Marsh Ray, who first discovered the bug in August, has been working with the IETF, vendors including Google and Mozilla, and members of the Industry Consortium for the Advancement of Security on the Internet (ICASI) on a fix since last month. He says he expects the IETF to issue a proposed extension to its specification for SSL, known as Transport Layer Security (TLS) in IETF parlance, as early as today. Software vendors that use SSL can then create patches for the vulnerability.
"The bug results in a set of related attacks that allow a man-in-the-middle to do bad things to your SSL/TLS connection. The [attacker] in the middle is able to inject his own chosen text into what your application believes is an encrypted, secure communications channel," says Ray, a senior software development engineer for PhoneFactor. "This has implications for all protocols that run on top of SSL/TLS, such as HTTPS."
Dan Kaminsky, director of penetration testing for IOActive, says he doesn't think the flaw is limited to just injecting traffic. "HTTPS content will leak because of this bug," Kaminsky says. "Never underestimate the usefulness of a subtle cryptographic vulnerability. Nobody would say, 'Well, it's just an iceberg, and we're heading right for it, but it's not like it's cut a huge gash in the ship yet.'"
SSL has been under siege during the past year, with the groundbreaking man-in-the-middle hack by researcher Moxie Marlinspike, which dupes a user into thinking he's in an HTTPS session when in reality he has been taken elsewhere by the attacker, as well as Kaminsky's research exposing critical flaws in X.509 certificate technology used in SSL.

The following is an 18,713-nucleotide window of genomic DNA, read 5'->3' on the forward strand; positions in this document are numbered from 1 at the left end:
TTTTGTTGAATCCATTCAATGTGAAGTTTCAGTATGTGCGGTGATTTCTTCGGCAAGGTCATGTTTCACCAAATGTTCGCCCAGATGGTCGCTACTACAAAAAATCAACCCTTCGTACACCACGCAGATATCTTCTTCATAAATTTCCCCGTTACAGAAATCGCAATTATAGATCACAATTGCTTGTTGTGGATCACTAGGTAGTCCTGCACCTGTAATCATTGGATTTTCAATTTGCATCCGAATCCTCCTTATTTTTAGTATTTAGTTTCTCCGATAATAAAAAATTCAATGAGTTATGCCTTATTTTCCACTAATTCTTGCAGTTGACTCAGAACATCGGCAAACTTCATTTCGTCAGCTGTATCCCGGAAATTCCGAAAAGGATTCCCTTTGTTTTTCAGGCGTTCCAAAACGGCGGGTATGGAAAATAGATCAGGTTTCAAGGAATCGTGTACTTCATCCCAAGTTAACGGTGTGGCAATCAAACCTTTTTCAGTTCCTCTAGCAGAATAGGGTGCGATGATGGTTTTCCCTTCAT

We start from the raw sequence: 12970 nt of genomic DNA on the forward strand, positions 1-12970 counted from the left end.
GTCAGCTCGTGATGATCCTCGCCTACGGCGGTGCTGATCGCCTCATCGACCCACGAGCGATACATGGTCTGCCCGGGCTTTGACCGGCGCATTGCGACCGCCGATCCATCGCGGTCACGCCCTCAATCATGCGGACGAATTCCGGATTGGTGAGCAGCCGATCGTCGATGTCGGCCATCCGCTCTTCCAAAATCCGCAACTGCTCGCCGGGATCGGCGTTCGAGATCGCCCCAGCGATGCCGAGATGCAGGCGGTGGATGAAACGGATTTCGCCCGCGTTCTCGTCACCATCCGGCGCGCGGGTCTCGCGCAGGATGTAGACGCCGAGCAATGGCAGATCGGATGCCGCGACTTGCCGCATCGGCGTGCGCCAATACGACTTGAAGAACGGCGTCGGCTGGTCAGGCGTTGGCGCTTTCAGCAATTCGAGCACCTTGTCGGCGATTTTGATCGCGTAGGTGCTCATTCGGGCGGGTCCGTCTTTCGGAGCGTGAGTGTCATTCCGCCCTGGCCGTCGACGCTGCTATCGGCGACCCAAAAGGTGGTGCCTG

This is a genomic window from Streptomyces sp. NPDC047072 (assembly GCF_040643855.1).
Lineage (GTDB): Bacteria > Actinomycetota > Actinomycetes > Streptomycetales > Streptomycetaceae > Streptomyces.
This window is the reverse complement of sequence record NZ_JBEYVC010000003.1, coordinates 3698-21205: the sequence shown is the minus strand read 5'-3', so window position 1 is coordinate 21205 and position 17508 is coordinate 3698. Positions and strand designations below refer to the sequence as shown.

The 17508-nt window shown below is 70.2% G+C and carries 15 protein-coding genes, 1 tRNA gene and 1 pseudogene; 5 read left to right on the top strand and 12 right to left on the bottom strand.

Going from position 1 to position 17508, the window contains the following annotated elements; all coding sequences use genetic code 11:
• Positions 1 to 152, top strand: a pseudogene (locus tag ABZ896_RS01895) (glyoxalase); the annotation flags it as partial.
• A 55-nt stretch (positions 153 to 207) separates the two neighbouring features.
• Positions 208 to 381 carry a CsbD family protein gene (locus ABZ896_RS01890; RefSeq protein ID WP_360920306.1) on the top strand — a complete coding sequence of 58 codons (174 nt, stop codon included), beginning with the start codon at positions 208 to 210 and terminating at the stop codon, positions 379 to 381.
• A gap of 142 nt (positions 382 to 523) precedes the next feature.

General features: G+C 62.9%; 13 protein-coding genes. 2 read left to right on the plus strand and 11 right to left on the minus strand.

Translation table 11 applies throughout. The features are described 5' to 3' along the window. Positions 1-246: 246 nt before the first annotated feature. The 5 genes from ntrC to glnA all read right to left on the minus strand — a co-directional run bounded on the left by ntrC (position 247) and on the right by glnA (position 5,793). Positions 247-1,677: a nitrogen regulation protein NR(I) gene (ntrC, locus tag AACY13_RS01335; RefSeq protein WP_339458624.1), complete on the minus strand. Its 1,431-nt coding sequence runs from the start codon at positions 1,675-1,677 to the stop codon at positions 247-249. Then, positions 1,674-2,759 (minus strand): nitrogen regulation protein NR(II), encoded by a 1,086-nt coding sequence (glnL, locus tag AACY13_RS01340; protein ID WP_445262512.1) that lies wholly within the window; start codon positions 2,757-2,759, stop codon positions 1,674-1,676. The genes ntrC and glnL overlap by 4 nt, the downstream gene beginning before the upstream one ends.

But this latest threat resides within the SSL protocol itself and will require fixes to browsers, Web servers, database servers, mail servers, SQL servers, smart cards, and other SSL-based software. "All the [SSL] attacks I've seen [recently] have been around the client or server software, or the way it handles a certificate," Ray says. "What's different with this [bug] is that both the client and server need to be patched to restore the full security guarantees that are expected with TLS."
Marlinspike maintains that the newly found SSL flaw is not earth-shattering. "The sky is not falling," he says. "This was some clever work, and it is interesting for those of us who are into secure protocols, but I have yet to see an example of how this could significantly impact the way that SSL/TLS is commonly deployed in ways that differ from simple CSRF [cross-site request forgery]."
PhoneFactor had kept the bug under wraps for several months as vendors worked on ways to fix it. But when another researcher stumbled across some of the same issues and posted them to a public mailing list yesterday, word got out fast, so Ray decided to reveal the details of his work.
The IETF will issue a new extension for the SSL/TLS protocol that fixes the bug, which is basically a gap in the authentication process that lets an attacker execute a man-in-the-middle attack. The gap occurs in the renegotiation process of the session -- a time when some applications require the encryption process be "refreshed" after a certain point.
The proposed SSL/TLS extension allows renegotiation but restores security during that process, Ray says. "It defines an extension header that lets a client and server indicate what they believe was going on over the communications channel before the renegotiation. It restores the continuity of authentication," he says.
More worrisome, meanwhile, is finding and fixing smaller products with embedded devices that use SSL. "There's a very long tail of smaller [SSL] implementations in embedded devices," Ray says. "We'll probably be tracking them down for years to come."
Ray says end users shouldn't worry too much about the attack for now, but should be ready to patch for the SSL bug. "It's important that everybody fix their software as soon as patches become available," he says.
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